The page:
Longmont’s Department of Public Works & Natural Resources is in the process of updating the City’s Open Space Master Plan. The intent of this comprehensive plan is to evaluate Longmont’s open space needs to proactively plan for the future. To that end, the city is holding an interactive community workshop on February 22, 2018 from 7-9pm at the Natural Resources building located at 7 South Sunset Street Longmont, CO 80501.
The original plan is 16 years old (2002) and a lot has changed since then. Let your voice be heard as the city revises its plan for Longmont’s Open Space!
- The meeting will consist of a presentation and interactive work stations. Participants will be asked a variety of questions to evaluate the open space accomplishments over the past 15 years and to assess the needs of the community that should be addressed in this updated comprehensive plan.
- Dinnertime snacks will be provided during a welcome period from 6:30 – 7pm just before the meeting.
- Participants should plan to attend for the full time.
- Youth participation is encouraged.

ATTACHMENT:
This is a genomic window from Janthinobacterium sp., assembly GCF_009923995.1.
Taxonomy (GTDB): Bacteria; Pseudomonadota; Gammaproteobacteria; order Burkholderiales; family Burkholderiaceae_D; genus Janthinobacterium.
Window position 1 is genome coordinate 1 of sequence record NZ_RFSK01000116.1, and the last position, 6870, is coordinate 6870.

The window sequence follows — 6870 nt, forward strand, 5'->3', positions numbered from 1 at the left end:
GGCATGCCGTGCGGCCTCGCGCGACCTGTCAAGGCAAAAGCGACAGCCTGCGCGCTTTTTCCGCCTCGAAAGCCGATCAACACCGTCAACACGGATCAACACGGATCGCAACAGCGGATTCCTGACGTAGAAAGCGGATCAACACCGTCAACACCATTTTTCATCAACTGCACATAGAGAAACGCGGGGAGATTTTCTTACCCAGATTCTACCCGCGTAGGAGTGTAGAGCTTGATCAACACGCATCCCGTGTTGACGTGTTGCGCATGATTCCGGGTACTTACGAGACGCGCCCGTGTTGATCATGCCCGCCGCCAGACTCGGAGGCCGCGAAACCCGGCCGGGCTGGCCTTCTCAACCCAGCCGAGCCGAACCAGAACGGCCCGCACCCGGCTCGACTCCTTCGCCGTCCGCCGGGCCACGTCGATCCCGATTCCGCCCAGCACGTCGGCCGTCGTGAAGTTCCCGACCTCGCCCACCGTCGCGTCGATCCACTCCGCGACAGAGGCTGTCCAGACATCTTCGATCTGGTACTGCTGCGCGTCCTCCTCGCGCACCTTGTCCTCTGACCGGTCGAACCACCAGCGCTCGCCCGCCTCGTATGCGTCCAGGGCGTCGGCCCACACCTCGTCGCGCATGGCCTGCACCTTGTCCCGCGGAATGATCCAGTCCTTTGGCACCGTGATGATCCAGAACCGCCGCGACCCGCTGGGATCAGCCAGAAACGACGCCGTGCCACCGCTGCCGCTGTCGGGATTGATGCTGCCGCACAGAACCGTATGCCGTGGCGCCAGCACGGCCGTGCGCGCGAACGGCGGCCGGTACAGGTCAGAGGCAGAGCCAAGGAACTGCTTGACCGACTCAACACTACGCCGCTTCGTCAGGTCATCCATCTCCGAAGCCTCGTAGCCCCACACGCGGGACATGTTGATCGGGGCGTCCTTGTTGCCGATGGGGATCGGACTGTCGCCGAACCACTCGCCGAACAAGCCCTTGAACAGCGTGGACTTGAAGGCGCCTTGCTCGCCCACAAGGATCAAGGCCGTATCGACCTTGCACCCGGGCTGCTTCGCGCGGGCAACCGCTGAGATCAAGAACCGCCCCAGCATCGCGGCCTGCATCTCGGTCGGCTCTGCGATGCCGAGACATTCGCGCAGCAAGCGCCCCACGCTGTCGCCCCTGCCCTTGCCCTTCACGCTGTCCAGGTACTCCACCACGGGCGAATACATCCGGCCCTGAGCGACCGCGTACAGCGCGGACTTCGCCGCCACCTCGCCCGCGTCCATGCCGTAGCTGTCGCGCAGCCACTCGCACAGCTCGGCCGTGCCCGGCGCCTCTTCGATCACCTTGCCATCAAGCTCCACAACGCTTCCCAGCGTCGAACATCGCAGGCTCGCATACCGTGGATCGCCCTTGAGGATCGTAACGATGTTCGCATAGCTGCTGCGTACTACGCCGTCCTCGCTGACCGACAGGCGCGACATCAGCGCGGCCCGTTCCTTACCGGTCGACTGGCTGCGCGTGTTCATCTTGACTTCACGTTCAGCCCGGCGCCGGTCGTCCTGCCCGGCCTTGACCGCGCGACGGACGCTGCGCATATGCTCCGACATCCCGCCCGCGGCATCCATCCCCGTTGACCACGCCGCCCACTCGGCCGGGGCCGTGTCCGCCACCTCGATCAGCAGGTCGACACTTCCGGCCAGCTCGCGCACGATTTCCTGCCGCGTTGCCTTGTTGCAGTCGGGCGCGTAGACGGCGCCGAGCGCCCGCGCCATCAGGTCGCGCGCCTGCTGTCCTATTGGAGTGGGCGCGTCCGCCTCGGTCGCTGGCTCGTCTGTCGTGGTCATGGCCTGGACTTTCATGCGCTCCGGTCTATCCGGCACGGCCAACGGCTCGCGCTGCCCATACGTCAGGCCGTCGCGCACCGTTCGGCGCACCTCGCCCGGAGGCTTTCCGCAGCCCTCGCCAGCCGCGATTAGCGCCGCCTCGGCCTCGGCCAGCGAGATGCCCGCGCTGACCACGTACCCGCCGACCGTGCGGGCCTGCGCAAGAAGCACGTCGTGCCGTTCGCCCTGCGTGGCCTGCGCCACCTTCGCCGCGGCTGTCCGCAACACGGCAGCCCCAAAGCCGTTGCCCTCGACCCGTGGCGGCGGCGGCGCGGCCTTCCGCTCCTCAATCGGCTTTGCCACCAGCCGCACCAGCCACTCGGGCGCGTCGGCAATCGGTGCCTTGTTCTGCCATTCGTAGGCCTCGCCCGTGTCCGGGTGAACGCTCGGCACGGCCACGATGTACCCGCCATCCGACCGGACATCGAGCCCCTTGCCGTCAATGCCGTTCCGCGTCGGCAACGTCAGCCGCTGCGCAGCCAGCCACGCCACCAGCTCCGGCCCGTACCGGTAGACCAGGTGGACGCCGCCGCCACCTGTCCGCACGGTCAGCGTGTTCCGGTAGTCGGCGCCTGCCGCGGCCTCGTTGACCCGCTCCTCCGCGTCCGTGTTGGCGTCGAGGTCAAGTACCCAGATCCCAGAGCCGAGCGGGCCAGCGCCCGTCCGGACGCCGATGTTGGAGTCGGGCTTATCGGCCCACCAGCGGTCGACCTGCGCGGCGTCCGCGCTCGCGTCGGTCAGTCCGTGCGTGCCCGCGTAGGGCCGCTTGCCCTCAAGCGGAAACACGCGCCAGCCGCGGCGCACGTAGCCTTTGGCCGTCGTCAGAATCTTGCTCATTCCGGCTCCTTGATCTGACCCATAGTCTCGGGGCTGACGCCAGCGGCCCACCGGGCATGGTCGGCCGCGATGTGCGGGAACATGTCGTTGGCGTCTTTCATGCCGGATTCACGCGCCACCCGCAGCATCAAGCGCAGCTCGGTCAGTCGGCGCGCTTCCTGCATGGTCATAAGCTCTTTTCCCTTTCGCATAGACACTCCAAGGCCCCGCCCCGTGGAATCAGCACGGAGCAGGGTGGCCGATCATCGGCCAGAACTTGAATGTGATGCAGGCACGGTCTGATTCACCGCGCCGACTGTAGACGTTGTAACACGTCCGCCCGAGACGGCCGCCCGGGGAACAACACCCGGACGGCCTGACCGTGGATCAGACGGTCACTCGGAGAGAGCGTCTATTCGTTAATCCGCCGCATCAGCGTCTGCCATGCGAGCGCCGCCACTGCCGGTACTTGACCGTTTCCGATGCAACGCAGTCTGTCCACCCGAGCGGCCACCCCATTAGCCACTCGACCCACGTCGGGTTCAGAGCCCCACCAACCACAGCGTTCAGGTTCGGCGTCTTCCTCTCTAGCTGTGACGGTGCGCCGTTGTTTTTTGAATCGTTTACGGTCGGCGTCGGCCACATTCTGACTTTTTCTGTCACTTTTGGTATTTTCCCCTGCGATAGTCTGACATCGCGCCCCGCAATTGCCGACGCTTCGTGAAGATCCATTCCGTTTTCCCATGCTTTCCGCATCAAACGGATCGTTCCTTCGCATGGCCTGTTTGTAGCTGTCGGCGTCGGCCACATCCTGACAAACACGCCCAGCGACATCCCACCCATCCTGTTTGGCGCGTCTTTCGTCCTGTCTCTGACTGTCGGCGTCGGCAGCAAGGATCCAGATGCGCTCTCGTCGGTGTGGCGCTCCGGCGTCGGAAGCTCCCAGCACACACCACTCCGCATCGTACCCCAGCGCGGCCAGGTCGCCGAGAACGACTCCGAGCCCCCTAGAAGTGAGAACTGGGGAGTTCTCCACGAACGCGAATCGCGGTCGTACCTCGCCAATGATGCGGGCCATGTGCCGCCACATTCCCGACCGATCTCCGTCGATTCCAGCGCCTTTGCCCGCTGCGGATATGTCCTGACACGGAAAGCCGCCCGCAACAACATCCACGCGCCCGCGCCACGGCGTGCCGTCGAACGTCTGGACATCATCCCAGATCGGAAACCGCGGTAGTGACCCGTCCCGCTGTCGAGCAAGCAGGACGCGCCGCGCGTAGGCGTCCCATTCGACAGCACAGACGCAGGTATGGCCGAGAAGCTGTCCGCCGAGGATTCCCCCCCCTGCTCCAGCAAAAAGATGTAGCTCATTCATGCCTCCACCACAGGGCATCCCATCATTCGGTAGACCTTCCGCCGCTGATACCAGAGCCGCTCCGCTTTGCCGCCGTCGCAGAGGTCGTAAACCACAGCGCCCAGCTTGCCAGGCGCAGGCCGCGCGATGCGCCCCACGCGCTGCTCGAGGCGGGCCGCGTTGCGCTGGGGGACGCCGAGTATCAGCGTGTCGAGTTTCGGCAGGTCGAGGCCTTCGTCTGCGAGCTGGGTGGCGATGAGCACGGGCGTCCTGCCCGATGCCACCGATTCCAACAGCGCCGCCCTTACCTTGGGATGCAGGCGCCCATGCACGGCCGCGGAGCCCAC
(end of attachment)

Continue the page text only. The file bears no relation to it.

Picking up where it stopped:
- Spanish translators will be available.
On Wednesday, October 25th, the Planning and Zoning Commission heard a development request for the Harvest Junction shopping center regarding an 8-foot variance to the 150-foot riparian setback required by the City Code. It was clear from the discussion that many questions could have been answered if staff from the city’s Department of Natural Resources had been present at the meeting. Such questions involved the ecology of the riparian area, the reasoning behind the setback, and the work being done as part of the Resilient St. Vrain flood mitigation project.
Currently, there is no procedure in place to refer variance requests to the Department of Natural Resources when the request may impact a natural area such as the St. Vrain Creek corridor. In order to learn of variance requests, the Department of Natural Resources must either hear of it through word of mouth or through another informal channel.
It doesn’t strike Stand With Our St. Vrain Creek as productive for the left hand to not know what the right is doing when it’s the left hand that has the needed expertise. Therefore, we suggest that a standard operating procedure be put into place requiring the Department of Natural Resources be consulted when variances are requested that may impact wildlife or sensitive ecological areas such as the St. Vrain corridor.